The worrying classes got hold of government in the 1930s. Then the worrying masses got in the habit of looking to government to solve every problem -- no, to anticipate every problem so that nothing bad ever happens to anyone.
Rational people -- libertarians, thinking conservatives, and free-market economists -- can talk until their throats go dry, but it won't sway the worriers. Worriers cannot be convinced that people would be better off with less regulation, with private Social Security accounts, with even fewer restraints on international trade, and on, and on. Worriers seem incapable of envisioning the greater good that economic freedom brings to most people. And having lost the habit of private charity, they cannot imagine that the many who profit by economic freedom will help the few who do not.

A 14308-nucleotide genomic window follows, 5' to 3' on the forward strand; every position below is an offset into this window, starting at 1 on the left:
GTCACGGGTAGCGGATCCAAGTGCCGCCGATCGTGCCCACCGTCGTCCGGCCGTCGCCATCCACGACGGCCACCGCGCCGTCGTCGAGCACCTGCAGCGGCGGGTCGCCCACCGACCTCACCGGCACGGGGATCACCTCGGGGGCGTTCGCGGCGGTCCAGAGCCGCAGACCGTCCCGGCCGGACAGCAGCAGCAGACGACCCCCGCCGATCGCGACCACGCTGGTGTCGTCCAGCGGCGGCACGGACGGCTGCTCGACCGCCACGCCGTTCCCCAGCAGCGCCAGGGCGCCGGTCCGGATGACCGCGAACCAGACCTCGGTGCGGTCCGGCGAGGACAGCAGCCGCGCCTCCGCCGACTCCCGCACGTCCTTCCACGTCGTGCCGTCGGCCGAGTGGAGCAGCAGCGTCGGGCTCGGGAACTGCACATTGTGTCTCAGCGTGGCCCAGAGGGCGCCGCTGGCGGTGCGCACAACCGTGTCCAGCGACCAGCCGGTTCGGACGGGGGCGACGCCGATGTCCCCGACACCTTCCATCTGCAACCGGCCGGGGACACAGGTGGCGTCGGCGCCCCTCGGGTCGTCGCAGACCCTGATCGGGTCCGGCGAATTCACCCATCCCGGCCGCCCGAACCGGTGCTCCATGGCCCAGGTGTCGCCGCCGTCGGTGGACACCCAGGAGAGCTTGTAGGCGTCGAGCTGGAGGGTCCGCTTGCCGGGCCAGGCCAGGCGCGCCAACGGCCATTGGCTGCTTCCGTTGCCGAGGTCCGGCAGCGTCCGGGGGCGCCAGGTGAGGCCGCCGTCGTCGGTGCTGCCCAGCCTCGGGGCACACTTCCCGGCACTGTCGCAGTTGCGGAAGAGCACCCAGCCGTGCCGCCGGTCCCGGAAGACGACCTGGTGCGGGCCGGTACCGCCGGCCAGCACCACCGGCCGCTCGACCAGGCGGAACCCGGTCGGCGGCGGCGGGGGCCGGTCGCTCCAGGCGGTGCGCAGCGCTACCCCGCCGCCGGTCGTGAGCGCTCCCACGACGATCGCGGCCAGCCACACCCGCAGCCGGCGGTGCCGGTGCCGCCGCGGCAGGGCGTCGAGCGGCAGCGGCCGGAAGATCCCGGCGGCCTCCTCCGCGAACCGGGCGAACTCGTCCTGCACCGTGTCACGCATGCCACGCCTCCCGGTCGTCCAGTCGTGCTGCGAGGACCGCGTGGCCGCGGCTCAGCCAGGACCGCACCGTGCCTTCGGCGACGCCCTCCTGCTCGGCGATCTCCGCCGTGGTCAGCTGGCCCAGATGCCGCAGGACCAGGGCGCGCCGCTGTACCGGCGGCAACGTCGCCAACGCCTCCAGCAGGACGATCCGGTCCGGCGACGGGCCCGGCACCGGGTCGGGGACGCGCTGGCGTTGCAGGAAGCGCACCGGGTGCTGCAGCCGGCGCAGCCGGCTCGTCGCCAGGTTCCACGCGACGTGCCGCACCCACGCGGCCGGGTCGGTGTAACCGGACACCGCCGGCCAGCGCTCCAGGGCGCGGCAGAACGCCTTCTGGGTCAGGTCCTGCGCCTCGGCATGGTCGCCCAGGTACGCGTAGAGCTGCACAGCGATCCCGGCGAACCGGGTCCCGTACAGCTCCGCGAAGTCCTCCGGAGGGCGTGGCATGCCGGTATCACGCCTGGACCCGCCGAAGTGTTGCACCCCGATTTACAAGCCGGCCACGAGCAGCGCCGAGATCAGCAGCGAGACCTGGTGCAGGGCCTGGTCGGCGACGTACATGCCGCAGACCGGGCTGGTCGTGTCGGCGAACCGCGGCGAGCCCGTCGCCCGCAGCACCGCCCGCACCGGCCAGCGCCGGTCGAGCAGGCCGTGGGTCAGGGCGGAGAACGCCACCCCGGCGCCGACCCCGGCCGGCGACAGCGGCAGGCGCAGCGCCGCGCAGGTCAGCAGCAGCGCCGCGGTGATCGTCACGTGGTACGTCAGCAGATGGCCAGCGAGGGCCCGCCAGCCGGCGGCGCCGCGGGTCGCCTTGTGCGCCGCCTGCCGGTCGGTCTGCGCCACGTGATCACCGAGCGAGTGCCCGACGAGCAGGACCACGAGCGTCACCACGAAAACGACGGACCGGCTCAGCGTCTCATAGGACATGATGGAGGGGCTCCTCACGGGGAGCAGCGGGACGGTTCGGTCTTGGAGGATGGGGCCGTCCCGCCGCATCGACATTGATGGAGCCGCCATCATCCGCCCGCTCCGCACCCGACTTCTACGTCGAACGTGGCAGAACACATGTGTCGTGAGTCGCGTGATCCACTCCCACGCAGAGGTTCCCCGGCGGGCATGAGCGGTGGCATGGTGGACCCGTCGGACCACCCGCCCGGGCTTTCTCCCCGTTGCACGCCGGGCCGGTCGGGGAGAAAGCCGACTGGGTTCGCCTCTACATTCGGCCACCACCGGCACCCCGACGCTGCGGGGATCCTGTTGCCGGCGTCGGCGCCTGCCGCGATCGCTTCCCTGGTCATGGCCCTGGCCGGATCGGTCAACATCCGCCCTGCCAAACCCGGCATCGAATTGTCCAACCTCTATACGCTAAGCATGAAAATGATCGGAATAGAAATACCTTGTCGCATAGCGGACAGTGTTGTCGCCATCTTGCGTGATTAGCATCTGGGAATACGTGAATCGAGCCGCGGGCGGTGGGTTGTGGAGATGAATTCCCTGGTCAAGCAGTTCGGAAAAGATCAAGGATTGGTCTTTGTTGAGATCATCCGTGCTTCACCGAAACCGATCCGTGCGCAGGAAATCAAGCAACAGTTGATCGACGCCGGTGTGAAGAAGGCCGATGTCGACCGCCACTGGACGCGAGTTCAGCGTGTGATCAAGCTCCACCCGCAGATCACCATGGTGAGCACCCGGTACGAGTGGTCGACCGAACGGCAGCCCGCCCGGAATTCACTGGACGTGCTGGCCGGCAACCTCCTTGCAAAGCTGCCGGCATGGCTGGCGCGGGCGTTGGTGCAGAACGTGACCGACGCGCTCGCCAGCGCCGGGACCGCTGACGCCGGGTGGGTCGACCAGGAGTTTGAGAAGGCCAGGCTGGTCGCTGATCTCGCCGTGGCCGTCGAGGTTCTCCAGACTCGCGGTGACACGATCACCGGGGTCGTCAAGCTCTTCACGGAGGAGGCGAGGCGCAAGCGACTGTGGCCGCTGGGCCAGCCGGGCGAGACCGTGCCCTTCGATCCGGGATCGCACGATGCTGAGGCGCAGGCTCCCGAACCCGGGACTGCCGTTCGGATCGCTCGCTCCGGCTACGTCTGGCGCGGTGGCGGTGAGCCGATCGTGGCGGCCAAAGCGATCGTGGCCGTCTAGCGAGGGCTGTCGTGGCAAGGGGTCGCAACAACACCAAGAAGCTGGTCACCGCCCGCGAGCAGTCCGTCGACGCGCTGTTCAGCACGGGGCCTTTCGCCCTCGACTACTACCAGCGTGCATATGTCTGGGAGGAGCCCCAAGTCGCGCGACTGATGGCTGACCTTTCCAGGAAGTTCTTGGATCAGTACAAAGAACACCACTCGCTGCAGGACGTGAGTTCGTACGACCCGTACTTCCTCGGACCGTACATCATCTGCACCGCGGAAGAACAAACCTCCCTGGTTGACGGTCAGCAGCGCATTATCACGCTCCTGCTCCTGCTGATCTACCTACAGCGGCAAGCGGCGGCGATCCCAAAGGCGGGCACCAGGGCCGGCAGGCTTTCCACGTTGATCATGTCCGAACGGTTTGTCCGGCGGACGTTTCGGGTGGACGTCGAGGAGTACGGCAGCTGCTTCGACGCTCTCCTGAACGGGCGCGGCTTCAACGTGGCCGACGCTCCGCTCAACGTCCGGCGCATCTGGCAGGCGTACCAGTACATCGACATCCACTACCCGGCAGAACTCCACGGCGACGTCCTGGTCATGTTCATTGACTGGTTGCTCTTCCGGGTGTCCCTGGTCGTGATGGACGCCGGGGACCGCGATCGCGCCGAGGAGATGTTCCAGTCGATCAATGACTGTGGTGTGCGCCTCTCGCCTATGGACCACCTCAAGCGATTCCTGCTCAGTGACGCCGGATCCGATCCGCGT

Ironically, FDR said it best: "the only thing we have to fear is fear itself--nameless, unreasoning, unjustified terror which paralyzes needed efforts to convert retreat into advance." But FDR, as usual, did exactly the wrong thing. He turned government over to the worrying classes and seduced the worrying masses into dependence on government. The cycle of power and dependence remains unbroken.